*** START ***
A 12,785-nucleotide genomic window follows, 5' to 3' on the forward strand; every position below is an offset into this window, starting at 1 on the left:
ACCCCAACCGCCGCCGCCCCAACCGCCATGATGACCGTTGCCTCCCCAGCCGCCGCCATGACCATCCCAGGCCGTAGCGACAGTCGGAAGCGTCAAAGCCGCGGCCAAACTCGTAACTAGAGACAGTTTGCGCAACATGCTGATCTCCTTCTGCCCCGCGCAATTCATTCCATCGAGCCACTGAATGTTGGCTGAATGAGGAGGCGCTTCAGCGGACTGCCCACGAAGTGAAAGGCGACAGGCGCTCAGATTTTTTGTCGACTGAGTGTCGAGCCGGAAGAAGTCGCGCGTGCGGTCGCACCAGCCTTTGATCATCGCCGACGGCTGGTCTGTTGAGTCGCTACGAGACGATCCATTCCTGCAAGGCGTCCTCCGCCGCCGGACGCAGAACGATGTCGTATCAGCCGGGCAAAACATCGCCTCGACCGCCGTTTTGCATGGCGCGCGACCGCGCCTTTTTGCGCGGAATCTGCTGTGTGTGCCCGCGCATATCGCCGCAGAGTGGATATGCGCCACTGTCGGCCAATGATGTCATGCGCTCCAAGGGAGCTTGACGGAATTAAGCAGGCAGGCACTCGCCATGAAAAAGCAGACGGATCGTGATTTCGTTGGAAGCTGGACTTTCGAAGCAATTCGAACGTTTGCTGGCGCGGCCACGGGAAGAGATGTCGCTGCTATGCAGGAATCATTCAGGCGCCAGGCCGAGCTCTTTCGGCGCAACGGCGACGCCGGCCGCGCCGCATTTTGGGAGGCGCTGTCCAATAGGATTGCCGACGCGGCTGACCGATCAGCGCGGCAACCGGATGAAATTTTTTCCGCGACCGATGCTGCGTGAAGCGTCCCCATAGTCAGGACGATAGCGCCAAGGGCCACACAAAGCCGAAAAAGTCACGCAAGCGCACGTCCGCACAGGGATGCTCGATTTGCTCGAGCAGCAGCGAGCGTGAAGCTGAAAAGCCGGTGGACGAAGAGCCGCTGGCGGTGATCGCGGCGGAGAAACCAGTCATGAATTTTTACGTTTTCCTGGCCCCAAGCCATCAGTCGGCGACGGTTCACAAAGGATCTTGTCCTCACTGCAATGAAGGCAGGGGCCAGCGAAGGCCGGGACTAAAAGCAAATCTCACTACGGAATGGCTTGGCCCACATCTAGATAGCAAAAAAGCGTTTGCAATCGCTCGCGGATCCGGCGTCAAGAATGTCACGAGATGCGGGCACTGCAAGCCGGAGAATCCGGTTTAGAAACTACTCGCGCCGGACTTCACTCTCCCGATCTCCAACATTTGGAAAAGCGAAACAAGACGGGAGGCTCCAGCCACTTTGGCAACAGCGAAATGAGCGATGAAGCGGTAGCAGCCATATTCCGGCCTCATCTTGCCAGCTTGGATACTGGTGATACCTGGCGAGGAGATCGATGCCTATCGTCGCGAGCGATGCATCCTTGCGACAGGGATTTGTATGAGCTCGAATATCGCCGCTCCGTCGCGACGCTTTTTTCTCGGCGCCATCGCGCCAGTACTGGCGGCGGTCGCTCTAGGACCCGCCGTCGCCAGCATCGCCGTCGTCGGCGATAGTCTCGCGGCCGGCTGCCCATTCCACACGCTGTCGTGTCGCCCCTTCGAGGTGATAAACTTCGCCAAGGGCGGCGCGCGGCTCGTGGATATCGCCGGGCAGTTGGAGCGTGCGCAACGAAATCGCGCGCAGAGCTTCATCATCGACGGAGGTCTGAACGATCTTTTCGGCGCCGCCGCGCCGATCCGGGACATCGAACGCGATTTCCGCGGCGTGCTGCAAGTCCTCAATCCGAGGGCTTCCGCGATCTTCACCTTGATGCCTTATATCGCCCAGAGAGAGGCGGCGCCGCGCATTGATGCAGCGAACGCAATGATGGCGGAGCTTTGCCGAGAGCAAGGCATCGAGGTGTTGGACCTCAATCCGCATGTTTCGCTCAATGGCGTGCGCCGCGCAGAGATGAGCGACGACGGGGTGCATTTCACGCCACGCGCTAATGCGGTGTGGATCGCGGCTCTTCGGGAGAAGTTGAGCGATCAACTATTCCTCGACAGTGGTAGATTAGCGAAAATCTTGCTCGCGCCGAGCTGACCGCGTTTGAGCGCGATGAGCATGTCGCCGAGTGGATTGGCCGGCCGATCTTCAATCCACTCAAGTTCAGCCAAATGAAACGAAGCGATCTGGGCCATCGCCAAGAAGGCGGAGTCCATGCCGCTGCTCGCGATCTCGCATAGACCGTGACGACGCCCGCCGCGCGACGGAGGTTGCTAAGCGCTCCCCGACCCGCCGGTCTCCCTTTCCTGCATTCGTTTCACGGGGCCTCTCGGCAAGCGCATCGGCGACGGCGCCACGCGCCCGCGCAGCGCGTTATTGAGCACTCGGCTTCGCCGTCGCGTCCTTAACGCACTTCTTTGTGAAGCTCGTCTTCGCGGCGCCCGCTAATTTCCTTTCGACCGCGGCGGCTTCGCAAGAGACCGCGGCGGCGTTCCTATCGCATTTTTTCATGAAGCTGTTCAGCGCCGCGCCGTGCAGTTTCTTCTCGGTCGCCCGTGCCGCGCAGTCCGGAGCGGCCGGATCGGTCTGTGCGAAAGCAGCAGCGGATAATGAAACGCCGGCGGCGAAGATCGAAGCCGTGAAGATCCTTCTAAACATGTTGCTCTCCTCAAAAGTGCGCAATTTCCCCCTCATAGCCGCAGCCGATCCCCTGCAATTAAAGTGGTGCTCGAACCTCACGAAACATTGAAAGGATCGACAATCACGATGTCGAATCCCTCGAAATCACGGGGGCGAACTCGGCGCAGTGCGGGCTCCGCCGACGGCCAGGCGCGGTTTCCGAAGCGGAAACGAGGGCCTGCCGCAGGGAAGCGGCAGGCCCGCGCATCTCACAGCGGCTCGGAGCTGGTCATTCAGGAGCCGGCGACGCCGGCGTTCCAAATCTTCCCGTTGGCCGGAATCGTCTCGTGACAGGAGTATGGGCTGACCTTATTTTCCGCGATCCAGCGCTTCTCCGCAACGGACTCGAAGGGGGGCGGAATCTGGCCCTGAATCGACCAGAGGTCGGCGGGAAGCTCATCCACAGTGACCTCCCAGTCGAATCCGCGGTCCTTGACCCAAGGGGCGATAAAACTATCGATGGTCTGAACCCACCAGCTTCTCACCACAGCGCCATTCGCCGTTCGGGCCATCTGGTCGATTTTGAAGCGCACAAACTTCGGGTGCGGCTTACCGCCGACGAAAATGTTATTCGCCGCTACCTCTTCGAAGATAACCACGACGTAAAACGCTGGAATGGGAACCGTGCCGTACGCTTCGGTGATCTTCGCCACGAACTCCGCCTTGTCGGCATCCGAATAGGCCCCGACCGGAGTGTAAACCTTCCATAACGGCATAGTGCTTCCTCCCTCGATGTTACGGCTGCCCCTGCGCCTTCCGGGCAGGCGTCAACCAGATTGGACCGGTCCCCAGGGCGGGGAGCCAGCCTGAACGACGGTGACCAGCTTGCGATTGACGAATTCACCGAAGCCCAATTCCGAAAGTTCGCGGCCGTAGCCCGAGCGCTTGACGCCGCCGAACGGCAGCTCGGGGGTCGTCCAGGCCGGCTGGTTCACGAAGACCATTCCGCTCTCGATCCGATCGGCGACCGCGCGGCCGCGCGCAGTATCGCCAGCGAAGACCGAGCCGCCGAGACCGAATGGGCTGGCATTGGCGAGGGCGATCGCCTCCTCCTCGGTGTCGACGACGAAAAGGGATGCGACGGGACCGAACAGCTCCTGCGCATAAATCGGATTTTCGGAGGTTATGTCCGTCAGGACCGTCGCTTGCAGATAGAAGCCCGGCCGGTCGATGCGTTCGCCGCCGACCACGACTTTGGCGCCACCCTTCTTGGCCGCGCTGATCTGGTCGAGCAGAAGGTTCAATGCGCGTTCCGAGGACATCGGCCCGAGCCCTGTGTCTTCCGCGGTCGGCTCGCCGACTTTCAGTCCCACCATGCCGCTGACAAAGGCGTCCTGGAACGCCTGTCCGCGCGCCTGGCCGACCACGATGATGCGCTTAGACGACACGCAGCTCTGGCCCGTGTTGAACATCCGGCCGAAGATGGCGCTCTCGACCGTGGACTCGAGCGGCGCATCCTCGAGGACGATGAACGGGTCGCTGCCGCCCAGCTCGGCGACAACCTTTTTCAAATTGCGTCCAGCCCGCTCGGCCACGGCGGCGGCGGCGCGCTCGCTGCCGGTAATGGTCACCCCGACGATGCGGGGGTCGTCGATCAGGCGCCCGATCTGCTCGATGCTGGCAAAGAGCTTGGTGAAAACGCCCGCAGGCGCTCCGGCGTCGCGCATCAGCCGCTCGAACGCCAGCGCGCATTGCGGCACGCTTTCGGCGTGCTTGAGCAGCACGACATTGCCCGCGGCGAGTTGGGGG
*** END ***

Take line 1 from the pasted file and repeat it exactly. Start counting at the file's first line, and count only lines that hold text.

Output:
A 12,785-nucleotide genomic window follows, 5' to 3' on the forward strand; every position below is an offset into this window, starting at 1 on the left: